It is nearly graduation time – and you are likely actively interviewing for that first clinical position. While it’s exciting to be done with active schooling, it can be daunting to imagine those first loan payments coming due.
Before you sign your first contract, you will likely consider salary and practice location. However, it’s just as important to consider less tangible aspects of the job like leadership, flexibility, culture, and opportunity for growth.
Here are a few things to look for in your first job after graduation.
Hospitals that hire new grads
Though some employers are looking for nurse practitioners or physician assistants with clinical experience, many prefer new graduates because they can train them in their own practice models and preferences. Levels of clinical autonomy will vary depending on the clinical experience of the NP or PA. New graduates will require additional supervision and training as their clinical judgment grows. Seasoned practitioners, alternatively may be looking for ways to advance their knowledge and career direction.
Opportunities for eventual leadership
With the advent of Patient Centered Medical Homes (PCMH) and meaningful use attestation through quality assurance, there are a host of new avenues NPs and PAs can pursue if they’re looking for leadership opportunities. Assessing a practice environment for leadership potential and growth will be more important as you get more comfortable with direct patient care.
Care delivery is changing and NPs and PAs can be a clinical “go to” as changes are initiated. As practices explore the shift from volume of patients to value in patient population management, there are additional opportunities for NPs and PAs to take a central role in incorporating technology into the practice.
An organization that values your contribution
Often, PAs and NPs will leave a position if they feel their contributions are not valued – whether they are contributions around patient care or decisions related to work environment or technology. If the physician or facility does not publicly support the care rendered by PAs and NPs, or does not advocate for the PA and NP within the medical community, these are signs of incomplete acceptance and lack of full incorporation into the team.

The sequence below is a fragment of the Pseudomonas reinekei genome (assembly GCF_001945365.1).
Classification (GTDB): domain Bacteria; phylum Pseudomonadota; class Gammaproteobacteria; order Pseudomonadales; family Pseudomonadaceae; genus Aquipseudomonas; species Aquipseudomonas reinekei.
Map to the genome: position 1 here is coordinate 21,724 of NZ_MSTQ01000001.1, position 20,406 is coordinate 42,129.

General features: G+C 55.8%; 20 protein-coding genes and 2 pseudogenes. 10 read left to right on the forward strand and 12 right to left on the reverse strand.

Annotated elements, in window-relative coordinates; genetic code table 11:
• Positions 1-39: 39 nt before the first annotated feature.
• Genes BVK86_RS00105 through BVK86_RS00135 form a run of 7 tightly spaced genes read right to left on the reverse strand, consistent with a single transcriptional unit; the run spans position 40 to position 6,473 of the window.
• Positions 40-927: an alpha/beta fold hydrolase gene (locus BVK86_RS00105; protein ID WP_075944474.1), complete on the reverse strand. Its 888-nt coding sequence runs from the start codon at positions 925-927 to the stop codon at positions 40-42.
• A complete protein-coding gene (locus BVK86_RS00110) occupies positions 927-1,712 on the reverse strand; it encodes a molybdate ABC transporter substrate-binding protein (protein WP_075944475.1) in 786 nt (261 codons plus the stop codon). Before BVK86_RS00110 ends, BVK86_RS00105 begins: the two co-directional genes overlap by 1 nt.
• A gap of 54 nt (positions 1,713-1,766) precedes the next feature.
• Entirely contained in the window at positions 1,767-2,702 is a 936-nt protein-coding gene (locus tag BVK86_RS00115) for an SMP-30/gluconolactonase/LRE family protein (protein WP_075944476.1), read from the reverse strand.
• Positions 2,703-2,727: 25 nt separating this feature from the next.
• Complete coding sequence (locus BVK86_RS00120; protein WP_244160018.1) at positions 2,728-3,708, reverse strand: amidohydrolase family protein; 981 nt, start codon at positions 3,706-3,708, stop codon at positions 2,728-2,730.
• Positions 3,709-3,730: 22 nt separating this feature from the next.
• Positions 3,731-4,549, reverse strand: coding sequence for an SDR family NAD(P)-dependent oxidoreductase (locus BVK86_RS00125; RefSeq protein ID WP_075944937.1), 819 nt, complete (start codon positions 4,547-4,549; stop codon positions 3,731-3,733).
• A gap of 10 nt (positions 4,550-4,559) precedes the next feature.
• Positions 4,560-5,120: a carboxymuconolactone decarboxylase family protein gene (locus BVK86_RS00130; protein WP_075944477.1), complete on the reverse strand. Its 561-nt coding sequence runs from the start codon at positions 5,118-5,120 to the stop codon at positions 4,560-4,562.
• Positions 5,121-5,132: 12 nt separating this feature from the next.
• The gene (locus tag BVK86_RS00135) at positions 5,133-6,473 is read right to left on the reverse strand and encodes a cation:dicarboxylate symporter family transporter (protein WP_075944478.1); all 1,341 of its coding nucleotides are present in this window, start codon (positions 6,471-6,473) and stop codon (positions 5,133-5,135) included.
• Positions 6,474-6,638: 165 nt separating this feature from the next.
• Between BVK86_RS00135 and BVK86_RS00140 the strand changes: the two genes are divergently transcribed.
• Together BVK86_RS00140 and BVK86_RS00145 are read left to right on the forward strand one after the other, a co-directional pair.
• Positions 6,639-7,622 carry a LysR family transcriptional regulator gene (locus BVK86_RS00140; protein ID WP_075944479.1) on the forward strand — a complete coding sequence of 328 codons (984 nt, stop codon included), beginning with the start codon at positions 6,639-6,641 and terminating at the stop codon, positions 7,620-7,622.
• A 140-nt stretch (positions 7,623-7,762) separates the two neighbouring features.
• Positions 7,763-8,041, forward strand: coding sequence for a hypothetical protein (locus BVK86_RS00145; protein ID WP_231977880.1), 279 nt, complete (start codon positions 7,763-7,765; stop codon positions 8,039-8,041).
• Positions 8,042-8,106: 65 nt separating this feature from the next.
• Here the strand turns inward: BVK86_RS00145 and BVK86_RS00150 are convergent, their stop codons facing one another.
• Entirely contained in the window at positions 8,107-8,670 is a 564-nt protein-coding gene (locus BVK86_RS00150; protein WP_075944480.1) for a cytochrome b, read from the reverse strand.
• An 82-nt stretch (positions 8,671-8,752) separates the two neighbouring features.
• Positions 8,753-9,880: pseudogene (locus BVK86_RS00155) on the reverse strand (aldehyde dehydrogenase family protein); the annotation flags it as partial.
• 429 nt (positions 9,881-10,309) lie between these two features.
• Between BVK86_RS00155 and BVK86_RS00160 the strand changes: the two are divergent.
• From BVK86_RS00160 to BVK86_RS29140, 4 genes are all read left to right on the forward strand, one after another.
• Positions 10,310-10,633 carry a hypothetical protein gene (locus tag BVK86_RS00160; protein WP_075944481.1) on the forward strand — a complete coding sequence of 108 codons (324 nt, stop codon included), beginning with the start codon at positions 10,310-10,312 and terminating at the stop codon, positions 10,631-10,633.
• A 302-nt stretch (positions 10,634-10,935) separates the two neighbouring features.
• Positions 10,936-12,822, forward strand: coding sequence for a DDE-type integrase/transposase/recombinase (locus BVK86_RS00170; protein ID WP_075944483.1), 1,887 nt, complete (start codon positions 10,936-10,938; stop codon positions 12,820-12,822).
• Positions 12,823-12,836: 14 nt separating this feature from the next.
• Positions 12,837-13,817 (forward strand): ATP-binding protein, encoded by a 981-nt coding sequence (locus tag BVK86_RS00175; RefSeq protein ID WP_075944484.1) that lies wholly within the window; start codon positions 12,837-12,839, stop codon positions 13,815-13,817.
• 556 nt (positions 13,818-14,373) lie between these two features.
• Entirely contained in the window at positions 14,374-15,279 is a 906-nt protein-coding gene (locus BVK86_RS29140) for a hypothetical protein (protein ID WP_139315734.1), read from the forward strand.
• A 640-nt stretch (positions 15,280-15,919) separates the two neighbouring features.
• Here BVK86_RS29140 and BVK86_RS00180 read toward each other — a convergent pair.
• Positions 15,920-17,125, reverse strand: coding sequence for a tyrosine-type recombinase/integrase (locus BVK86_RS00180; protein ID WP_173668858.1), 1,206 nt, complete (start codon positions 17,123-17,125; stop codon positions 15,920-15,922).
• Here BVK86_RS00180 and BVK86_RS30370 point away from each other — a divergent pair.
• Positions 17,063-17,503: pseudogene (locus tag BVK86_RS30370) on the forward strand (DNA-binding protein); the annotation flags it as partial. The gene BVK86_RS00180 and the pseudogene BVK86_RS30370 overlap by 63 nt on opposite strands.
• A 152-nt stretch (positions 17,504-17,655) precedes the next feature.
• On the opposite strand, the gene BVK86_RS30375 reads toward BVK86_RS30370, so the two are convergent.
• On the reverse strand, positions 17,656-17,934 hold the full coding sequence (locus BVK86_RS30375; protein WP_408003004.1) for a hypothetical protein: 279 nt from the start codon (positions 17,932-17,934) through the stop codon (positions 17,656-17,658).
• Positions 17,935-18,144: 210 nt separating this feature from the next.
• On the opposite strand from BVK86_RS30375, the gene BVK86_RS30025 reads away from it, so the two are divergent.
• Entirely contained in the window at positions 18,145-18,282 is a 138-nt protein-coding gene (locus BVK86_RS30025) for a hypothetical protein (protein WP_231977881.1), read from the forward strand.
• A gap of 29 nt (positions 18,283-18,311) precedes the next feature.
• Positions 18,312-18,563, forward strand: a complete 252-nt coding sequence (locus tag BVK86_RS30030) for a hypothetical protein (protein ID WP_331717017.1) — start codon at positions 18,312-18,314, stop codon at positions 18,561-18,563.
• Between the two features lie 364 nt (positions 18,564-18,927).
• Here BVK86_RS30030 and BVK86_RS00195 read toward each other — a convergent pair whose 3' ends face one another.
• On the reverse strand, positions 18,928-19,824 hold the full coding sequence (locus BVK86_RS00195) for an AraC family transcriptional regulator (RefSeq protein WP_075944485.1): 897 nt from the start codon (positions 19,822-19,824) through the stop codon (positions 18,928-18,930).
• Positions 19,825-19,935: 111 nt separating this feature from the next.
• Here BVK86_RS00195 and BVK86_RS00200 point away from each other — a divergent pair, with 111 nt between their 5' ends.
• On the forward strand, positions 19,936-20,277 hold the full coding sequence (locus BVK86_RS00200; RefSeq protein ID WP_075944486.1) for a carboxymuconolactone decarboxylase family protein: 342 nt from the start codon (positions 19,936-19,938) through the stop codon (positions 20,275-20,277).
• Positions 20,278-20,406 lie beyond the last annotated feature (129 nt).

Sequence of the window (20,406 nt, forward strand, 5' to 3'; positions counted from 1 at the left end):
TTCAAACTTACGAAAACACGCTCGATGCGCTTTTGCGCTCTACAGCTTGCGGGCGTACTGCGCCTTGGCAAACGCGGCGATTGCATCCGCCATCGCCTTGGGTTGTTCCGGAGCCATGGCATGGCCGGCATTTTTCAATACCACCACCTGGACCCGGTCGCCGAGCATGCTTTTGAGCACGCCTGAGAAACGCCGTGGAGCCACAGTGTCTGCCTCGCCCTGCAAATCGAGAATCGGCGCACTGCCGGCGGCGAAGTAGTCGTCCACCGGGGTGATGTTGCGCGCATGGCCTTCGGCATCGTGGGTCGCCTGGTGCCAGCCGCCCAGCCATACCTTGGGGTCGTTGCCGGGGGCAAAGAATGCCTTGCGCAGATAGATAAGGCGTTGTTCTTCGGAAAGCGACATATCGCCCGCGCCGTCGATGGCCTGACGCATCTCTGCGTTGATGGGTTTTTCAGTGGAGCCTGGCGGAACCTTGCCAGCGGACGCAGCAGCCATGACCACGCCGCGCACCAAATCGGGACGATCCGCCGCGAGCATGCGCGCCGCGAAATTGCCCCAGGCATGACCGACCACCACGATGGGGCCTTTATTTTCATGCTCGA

Recognition is individual and personal to every PA and NP. Some may prefer a public acknowledgement at a staff meeting while others may appreciate a personal note or face-to-face meeting. Supervisors and practice managers should have processes in place to assess communication styles and play to team strengths. Make sure and ask about these issues during your interview so there are no surprises when you start work.
It’s not always about the money. Often, individuals leave a position for reasons that are not financial. Genuine acknowledgement of value and contribution goes a long way to foster loyalty to the practice and ultimately to the patients we serve.
Have a question about how to get started searching for your first job? Comment below or come meet us next month at the AAPA National Conference
in San Antonio, TX !